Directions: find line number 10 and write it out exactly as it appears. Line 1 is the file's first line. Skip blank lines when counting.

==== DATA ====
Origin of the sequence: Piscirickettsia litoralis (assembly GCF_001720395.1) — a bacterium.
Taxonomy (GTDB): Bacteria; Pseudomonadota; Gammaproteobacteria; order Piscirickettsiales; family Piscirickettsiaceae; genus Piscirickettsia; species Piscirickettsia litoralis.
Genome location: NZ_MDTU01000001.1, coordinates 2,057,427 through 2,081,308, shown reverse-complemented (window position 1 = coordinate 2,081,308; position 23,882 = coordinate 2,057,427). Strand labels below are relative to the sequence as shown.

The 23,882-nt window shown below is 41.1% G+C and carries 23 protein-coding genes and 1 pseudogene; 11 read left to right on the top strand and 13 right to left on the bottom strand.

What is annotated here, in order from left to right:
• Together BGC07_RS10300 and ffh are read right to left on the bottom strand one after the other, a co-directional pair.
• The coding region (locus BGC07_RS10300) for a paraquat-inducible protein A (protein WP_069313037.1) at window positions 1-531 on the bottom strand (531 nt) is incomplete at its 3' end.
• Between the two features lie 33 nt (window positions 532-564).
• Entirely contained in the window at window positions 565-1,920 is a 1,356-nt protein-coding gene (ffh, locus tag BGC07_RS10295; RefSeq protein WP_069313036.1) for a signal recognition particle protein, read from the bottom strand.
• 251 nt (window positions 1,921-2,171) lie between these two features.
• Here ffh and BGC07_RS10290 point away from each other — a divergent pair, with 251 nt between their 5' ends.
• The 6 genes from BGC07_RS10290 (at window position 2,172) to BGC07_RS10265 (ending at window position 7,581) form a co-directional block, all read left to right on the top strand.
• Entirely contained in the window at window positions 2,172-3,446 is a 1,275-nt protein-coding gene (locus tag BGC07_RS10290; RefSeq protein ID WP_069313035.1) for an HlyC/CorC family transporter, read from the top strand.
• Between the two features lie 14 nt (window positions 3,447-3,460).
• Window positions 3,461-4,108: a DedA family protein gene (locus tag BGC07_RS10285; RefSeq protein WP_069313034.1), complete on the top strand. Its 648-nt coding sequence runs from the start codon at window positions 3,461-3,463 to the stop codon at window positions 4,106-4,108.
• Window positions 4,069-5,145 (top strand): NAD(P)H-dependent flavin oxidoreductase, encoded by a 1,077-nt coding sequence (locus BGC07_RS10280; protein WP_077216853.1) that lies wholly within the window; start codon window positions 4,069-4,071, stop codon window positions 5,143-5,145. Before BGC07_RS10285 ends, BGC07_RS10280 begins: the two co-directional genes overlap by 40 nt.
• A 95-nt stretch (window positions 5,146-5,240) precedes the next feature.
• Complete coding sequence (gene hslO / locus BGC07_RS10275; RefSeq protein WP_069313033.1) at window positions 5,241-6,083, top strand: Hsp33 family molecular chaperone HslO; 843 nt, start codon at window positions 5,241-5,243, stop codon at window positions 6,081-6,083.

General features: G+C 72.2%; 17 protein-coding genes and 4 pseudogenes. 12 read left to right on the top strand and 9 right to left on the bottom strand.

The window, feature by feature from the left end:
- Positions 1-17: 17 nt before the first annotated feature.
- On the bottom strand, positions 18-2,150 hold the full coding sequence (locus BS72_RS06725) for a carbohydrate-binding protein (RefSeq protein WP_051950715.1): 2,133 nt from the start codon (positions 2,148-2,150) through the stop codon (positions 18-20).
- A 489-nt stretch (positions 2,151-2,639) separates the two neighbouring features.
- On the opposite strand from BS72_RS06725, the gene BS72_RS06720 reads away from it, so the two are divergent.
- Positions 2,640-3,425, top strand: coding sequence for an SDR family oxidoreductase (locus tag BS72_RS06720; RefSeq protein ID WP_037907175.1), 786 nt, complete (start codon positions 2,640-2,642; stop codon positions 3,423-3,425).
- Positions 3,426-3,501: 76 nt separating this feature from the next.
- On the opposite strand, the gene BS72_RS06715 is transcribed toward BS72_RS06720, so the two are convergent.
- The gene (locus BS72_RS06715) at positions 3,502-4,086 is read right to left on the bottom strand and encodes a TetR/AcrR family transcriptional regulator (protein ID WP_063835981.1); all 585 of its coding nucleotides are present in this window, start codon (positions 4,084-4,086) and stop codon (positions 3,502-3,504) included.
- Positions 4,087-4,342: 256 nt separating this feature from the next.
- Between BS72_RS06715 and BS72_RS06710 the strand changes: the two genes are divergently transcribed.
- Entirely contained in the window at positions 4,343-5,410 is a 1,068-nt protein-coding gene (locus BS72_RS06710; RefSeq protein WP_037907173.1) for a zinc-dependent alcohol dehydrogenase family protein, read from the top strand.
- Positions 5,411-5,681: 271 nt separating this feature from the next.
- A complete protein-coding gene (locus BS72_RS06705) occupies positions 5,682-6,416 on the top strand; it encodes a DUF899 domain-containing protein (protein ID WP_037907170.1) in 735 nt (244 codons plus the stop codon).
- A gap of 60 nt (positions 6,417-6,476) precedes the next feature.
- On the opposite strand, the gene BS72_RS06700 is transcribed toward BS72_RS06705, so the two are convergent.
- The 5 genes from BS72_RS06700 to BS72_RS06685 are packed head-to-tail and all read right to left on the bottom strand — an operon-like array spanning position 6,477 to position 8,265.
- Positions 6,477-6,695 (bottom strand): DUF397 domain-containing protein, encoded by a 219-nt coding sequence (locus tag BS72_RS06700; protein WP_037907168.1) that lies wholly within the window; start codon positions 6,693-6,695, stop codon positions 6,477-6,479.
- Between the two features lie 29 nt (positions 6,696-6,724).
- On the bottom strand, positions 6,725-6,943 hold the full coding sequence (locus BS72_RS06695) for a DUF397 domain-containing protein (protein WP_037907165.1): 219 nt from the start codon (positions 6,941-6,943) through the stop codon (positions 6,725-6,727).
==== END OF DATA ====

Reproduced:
• 251 nt (window positions 1,921-2,171) lie between these two features.